Five rehabilitated seals are now back home after being released into the Sandy Hook Bay Wednesday afternoon.
They were released by the Brigantine-based Marine Mammal Stranding Center amid a surge of baby seals arriving on New Jersey beaches.
Consequently, the center, which relies entirely on donations, has seen an increase of seals under its care, approaching capacity last week.
Harbor, grey, and harp seals are typical winter visitors at the Jersey Shore as they swim down from the New England region. Chasing Jersey’s Brian Donohue reported that the seals have become more common because of cleaner water and increasing fish populations.
This year’s arrival was later than usual, and some found on beaches were suffering from injuries or malnourishment.
The marine mammals will warn anyone who gets too close with a “growl or snort” or by “scratching with a flipper,” center officials say, adding that the next defense is to bite “if they cannot get away fast enough.”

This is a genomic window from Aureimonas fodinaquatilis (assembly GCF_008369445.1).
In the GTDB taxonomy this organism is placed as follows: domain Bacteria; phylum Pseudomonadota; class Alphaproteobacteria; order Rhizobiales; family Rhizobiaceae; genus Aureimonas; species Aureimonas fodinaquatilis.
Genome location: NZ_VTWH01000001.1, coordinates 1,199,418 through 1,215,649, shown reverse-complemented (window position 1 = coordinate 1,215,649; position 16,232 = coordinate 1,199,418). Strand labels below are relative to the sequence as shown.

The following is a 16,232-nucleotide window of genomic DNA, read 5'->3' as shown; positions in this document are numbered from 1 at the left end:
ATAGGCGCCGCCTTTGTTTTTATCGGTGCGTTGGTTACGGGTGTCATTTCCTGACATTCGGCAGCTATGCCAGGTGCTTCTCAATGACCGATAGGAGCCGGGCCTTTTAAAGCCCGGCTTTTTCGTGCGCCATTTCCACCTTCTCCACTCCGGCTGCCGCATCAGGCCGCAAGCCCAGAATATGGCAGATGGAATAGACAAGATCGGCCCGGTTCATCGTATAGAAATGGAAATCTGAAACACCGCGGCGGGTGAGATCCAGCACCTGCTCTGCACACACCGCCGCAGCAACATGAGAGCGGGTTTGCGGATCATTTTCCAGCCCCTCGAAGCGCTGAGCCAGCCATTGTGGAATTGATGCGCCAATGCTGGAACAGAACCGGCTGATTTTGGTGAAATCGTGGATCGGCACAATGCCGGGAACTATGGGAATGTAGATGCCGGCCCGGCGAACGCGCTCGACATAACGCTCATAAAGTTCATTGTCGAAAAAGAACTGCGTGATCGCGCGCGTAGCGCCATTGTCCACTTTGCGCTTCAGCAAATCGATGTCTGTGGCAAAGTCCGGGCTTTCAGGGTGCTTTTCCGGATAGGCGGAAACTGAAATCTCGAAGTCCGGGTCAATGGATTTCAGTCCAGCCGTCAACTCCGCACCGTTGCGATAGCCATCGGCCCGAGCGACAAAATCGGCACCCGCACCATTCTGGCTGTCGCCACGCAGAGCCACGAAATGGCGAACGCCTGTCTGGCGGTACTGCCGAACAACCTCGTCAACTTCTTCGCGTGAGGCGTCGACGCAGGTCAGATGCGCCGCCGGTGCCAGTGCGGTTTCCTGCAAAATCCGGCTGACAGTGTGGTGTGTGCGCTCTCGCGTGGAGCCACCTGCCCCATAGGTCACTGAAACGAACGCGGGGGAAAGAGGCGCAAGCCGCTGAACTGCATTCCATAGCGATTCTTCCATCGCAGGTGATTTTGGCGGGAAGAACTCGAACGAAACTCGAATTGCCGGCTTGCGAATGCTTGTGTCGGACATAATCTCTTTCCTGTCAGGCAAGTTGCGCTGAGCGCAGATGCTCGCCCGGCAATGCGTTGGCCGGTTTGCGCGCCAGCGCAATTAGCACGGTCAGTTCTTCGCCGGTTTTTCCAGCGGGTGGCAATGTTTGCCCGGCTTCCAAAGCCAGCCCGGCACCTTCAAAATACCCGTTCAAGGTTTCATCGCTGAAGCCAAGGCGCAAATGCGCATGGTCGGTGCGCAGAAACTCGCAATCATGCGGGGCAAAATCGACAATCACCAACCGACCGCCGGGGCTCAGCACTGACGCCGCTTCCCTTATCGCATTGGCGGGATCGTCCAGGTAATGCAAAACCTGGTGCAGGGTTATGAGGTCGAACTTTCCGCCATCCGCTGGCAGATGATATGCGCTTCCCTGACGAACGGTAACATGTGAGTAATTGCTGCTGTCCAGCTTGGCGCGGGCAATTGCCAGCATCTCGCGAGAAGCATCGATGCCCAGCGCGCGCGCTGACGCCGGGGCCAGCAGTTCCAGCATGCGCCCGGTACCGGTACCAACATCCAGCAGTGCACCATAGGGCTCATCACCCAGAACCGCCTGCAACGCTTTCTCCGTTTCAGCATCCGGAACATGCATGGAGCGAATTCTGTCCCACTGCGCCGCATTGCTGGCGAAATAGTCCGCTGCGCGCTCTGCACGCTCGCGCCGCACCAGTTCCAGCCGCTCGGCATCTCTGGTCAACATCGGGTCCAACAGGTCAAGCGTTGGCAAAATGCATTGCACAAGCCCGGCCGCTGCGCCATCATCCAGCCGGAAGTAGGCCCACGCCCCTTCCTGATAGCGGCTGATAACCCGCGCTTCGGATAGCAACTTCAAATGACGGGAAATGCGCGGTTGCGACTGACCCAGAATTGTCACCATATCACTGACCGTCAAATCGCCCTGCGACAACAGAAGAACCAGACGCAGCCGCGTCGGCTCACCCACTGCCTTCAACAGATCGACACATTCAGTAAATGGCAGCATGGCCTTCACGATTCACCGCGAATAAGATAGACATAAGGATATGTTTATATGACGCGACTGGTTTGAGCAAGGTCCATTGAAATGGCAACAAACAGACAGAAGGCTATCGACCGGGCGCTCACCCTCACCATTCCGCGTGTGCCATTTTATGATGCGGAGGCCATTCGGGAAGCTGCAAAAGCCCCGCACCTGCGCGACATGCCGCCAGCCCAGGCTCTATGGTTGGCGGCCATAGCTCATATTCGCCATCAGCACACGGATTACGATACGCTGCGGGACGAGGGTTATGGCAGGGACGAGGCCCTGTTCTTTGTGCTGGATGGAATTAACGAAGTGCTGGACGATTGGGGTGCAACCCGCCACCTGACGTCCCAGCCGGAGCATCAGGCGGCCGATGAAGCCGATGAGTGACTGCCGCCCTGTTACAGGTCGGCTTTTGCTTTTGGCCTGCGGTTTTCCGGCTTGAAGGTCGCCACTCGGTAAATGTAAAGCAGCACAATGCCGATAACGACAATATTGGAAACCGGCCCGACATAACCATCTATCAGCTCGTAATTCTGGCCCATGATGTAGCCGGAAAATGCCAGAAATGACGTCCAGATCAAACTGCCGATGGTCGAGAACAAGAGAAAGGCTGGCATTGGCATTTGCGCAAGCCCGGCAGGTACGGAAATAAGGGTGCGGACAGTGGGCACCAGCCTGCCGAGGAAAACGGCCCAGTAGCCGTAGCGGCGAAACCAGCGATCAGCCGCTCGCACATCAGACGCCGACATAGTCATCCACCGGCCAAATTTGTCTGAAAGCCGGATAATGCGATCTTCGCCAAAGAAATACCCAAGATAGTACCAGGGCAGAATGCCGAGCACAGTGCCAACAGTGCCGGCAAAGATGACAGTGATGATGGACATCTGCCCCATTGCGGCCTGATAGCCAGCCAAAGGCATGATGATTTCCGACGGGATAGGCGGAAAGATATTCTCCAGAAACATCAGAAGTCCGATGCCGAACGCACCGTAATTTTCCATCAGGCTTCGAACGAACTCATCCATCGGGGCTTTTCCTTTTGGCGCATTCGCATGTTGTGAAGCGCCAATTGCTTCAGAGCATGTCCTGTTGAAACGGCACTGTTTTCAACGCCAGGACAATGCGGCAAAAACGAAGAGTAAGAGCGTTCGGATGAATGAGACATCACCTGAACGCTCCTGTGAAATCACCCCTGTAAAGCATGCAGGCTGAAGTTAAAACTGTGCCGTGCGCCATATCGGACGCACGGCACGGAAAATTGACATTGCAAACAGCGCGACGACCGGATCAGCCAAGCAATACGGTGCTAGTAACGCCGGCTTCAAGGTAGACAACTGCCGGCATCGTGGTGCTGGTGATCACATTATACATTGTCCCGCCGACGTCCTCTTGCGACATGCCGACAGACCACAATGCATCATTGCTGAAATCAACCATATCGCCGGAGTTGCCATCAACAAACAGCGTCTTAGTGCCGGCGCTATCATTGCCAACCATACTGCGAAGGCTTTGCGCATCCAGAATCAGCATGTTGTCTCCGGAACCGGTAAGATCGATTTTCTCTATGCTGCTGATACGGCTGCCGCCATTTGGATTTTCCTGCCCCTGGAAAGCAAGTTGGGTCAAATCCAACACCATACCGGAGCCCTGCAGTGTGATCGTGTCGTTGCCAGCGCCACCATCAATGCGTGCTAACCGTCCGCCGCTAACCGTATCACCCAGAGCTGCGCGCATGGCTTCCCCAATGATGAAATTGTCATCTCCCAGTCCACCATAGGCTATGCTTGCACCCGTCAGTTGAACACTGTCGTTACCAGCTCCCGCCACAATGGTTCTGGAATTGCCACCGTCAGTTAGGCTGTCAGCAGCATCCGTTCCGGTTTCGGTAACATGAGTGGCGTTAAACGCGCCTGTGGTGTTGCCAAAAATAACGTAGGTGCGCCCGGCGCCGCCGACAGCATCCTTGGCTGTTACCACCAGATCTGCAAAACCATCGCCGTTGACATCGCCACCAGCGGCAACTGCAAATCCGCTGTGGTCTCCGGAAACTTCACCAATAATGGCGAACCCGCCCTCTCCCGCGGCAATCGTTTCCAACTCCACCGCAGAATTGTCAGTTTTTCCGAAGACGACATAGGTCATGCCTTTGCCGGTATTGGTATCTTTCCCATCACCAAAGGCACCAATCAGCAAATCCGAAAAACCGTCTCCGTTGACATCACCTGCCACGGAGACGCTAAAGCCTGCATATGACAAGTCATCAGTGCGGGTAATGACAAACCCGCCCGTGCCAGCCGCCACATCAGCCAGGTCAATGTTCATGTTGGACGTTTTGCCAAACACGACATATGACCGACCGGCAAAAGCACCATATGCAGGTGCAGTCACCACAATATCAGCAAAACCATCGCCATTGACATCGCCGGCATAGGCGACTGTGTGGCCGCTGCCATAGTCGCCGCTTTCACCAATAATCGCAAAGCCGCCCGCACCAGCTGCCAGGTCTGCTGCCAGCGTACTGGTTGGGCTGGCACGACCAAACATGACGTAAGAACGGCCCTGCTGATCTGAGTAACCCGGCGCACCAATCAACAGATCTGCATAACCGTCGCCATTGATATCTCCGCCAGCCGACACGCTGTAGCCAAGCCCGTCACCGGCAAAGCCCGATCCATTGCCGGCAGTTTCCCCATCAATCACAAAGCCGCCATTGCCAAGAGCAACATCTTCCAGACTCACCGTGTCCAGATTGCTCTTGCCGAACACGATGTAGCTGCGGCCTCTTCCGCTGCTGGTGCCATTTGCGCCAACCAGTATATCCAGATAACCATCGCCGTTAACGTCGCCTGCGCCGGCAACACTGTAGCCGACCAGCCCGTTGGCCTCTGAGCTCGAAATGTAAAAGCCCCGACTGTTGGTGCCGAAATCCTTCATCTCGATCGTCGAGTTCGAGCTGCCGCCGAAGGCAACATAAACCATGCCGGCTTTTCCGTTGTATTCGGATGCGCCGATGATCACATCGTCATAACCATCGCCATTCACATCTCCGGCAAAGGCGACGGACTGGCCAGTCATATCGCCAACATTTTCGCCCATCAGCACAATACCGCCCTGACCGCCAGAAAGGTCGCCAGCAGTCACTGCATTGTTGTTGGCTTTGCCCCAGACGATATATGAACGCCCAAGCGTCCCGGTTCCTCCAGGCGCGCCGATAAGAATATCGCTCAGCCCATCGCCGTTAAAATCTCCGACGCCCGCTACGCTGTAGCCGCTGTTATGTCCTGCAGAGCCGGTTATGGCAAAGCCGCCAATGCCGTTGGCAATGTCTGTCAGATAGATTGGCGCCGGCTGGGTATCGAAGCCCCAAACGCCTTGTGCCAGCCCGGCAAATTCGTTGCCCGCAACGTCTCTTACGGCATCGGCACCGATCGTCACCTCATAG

While the seals may look cold while shivering on the beach, that’s just part of their fur drying mechanism.
Seals have thick blubber layers under their skin, and they lay on their side and rock back and forth to get comfortable. The seals also put their front and rear flippers in the air to stretch and warm themselves.
Anyone who spots a seal should stay at least 50 yards away and call MMSC at 609-266-0538. They’ll dispatch a technician to check on the blubbery visitor.